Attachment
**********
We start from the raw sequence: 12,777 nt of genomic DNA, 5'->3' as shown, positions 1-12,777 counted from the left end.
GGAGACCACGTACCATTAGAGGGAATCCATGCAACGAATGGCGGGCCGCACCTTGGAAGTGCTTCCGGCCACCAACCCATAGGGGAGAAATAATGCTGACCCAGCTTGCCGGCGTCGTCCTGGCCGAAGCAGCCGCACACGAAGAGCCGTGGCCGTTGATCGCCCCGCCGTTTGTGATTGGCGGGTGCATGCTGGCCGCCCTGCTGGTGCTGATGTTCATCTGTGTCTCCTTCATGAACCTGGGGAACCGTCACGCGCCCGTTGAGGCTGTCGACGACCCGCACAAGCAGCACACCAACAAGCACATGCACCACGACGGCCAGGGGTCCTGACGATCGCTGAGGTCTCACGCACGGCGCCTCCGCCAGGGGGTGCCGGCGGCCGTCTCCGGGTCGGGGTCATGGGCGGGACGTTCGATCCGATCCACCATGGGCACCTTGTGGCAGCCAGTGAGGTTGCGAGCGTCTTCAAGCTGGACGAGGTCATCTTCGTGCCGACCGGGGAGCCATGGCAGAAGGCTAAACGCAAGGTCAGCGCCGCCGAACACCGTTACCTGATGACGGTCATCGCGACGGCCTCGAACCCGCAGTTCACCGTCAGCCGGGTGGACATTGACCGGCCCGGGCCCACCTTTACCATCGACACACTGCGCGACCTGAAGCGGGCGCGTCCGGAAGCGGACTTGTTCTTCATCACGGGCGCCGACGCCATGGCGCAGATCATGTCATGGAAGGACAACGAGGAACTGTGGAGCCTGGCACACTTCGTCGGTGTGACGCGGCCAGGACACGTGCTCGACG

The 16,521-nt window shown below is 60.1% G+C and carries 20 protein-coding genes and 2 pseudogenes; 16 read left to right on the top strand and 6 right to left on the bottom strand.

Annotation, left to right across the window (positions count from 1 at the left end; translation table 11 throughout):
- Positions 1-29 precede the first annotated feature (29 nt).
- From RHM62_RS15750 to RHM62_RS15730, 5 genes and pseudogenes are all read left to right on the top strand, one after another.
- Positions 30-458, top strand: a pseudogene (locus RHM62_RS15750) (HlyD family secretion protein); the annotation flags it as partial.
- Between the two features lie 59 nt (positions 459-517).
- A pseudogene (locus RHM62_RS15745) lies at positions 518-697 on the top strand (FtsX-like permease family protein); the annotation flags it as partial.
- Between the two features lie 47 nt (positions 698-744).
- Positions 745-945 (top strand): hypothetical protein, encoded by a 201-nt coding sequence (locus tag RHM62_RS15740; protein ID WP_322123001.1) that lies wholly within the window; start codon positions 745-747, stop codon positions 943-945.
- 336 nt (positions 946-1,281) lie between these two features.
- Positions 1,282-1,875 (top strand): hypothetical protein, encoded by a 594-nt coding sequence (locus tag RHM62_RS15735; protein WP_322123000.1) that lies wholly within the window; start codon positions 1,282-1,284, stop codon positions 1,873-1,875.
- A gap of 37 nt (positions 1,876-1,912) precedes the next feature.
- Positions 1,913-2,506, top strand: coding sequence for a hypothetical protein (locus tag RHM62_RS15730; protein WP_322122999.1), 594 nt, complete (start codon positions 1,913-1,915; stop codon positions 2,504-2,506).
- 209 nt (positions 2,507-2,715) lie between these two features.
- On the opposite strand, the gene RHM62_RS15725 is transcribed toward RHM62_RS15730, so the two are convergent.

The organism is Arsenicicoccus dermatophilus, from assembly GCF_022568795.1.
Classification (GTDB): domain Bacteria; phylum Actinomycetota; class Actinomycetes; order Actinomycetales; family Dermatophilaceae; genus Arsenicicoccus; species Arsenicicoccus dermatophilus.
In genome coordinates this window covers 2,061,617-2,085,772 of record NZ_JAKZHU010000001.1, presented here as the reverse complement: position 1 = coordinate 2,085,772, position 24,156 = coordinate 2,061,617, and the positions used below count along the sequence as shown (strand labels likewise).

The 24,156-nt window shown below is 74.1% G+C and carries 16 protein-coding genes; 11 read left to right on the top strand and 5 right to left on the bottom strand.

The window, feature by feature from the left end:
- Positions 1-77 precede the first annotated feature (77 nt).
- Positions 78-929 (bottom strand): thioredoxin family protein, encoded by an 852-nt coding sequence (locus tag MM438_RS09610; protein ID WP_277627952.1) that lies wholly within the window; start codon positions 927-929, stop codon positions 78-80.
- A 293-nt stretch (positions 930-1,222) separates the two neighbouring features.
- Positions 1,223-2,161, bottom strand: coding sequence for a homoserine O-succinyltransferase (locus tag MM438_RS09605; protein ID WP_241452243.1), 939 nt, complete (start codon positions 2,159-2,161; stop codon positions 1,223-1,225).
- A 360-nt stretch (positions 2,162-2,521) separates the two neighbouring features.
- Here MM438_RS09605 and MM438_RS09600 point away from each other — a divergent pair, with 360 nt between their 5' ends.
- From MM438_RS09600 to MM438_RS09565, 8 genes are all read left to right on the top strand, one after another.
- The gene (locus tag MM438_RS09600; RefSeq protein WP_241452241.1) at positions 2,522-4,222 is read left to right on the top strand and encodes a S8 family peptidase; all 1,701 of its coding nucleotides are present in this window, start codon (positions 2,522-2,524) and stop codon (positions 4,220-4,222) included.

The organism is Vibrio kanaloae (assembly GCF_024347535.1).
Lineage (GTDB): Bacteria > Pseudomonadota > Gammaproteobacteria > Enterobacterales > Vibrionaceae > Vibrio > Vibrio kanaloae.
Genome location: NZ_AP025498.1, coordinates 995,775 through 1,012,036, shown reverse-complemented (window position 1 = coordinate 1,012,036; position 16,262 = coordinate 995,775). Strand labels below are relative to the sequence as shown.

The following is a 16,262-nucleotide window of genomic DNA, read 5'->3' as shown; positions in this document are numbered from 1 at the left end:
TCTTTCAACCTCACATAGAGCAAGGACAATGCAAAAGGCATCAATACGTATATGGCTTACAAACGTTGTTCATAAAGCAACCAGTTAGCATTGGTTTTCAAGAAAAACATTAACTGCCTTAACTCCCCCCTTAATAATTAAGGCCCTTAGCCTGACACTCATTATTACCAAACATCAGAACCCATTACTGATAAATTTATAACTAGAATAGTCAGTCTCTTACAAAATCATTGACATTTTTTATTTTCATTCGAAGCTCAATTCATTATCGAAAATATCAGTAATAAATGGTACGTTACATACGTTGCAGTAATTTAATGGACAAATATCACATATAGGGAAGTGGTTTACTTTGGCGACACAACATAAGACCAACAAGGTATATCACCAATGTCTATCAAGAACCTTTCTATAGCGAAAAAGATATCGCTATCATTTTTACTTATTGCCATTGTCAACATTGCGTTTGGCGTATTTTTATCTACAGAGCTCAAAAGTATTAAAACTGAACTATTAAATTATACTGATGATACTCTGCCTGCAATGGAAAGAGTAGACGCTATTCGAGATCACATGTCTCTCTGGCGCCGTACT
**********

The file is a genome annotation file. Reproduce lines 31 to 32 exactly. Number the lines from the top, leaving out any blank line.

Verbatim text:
The organism is Vibrio kanaloae (assembly GCF_024347535.1).
Lineage (GTDB): Bacteria > Pseudomonadota > Gammaproteobacteria > Enterobacterales > Vibrionaceae > Vibrio > Vibrio kanaloae.